Would you be willing to stay?

I don’t know, eight years is a long time to do a job of this intensity, and I also think it’s good for institutions to have turnover, so I’m not sure I would want to do this.

How did you decide to go into administration?

Kicking and screaming.

Tell me.

Before I came here, I was a professor at the University of Michigan, taking care of patients, running the research lab, teaching medical students. I loved all of those things, I loved Ann Arbor, and then this call came: Do you want to be considered to come to NIH and lead the Human Genome Project? I just never thought of myself in those terms, the biggest thing I’d ever run was my own lab. So I called my mom, and she listened, and she said, “Well, you should be very complimented that they called you, but if there’s one thing I never want any of my sons to be, it’s a federal employee. Say no.” My mom’s a Republican.

Oh, that’s quite funny.

Obviously I didn’t listen. It was tough, though. I did say no. The first time, I said no and walked away from it and finally realized that there was only going to be one Human Genome Project. It was going to be transformative, it was something that I cared deeply about in terms of wanting it to succeed and could I really look myself in the mirror and say I just walked away because it wasn’t convenient and I didn’t want to be a fed and I didn’t want to have to run something? Not good enough. So I said yes.

And because that went so well, then you decided you could stay in administration and move up?

It’s really all about science. It’s not the kind of, oh my God, it’s mountains of paper that many people might think of in terms of what one has to do. Most of what I do that you might call administration is think about scientific priorities and how to move the needle in one direction or the other with the resources we have. That’s inspiring, and NIH has this ability to basically lead the world in the direction that science is going to go. We’re still the largest supporter of medical research. It helps me to keep a lab going, over in that building.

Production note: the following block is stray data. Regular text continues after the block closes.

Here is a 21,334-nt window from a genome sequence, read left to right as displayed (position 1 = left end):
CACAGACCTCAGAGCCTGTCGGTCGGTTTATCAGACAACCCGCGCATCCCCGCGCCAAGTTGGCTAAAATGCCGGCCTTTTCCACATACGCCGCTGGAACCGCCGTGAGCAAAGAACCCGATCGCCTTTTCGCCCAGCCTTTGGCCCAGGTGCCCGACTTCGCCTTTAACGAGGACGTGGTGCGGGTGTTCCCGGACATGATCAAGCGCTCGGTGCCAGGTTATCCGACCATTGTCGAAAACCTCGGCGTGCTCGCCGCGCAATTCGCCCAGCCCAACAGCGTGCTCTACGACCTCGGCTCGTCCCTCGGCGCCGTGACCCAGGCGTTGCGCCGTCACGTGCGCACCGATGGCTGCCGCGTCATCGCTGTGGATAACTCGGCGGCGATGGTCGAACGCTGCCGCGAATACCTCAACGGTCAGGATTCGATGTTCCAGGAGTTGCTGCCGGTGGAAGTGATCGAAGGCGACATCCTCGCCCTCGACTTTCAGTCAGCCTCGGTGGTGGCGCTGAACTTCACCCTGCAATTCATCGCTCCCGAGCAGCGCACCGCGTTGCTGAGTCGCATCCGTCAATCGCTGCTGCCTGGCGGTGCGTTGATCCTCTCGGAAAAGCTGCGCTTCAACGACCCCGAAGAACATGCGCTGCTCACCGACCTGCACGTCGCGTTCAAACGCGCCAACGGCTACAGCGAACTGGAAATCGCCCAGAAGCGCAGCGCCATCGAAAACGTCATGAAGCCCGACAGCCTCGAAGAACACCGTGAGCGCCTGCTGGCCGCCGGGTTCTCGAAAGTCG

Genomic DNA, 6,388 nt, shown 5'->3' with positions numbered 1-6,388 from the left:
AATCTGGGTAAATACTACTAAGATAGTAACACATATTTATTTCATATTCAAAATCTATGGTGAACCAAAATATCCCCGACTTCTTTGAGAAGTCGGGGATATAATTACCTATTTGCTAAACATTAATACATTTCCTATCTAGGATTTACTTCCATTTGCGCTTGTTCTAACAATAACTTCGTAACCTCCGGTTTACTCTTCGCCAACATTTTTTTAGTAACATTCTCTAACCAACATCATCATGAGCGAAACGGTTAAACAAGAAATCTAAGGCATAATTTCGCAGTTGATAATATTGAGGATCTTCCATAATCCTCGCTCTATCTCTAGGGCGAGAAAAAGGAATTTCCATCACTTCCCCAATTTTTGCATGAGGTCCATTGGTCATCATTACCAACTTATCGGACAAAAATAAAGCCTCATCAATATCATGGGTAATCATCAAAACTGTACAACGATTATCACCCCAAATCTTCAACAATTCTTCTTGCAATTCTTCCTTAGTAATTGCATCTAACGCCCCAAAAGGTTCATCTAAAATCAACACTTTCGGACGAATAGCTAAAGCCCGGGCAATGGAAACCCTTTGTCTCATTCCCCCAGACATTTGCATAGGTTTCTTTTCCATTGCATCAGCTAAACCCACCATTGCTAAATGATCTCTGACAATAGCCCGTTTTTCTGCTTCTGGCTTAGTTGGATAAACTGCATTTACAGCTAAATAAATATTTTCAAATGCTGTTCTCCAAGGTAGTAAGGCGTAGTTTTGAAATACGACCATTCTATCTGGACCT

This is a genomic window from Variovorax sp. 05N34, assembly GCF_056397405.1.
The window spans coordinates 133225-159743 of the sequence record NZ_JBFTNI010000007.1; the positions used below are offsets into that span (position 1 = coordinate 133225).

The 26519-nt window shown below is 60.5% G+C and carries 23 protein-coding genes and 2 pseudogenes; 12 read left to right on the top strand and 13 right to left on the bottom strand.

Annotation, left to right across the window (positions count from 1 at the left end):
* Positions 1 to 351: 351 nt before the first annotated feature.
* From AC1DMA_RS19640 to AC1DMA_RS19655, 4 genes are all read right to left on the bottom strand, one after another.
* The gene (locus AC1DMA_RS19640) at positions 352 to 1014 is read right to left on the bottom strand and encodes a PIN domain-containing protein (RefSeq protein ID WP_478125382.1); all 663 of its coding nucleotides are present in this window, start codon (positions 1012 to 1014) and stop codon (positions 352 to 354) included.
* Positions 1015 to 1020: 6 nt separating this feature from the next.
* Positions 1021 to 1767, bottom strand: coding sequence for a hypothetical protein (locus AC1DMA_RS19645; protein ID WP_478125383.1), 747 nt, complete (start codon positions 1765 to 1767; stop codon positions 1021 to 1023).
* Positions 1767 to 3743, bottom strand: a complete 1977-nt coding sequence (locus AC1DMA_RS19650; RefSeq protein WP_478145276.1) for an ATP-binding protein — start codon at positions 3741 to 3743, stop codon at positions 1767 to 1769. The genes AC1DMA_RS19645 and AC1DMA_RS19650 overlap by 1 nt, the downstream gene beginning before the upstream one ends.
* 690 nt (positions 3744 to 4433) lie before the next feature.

Oh that’s right, you do have a lab.

I have 11 people over there right now, we’re doing experiments and pushing back the frontiers in diabetes and aging research. That’s a wonderful way to stay anchored and to keep that part of who I am alive and not having it sort of atrophy.

You had a wonderful quote about how, after the Human Genome Project, you had seen some of God’s instruction manual. I wonder if since then, you’ve seen anything else more in the instruction manual. Have you seen another chapter?

Oh, many chapters. I mean, the chapters just keep appearing. That initial discovery of the human genome instruction book was exhilarating because here it was in front of us, but it was also almost impossible to read, written in this strange language, with these just four letters in the alphabet. You need it to sort of keep moving through the chapters, figuring out, how does this work. It’s still awesome to me. It should be to anybody who thinks about it, that this essentially book of instructions of 3 billion letters has the sufficiency to take a single cell and turn it into a human being.

We’ve all gone through that process and it’s astounding that it’s sufficient to build all the complexities of human biology, including the brain, with its 86 billion neurons. It’s breathtaking, you can’t look at that without just having a sense of awe.

You’re a person of faith?

I am.

And you’re a scientist. How do you reconcile those, when you preside over a place with so much suffering?

Why does a child get cancer? Nobody did something evil to make that happen, it just happened, and it’s heartbreaking to watch, and we watch it a lot over here in our clinical center. Walk through the pediatric oncology ward on any afternoon and see the kids that are there who’ve already failed their first line therapy and desperately hoping that something’s going to make them better, or their parents are.

I still wrestle with that. Maybe that’s part of why we are called to be God’s agents in that situation and try to solve that with our science and our medicine.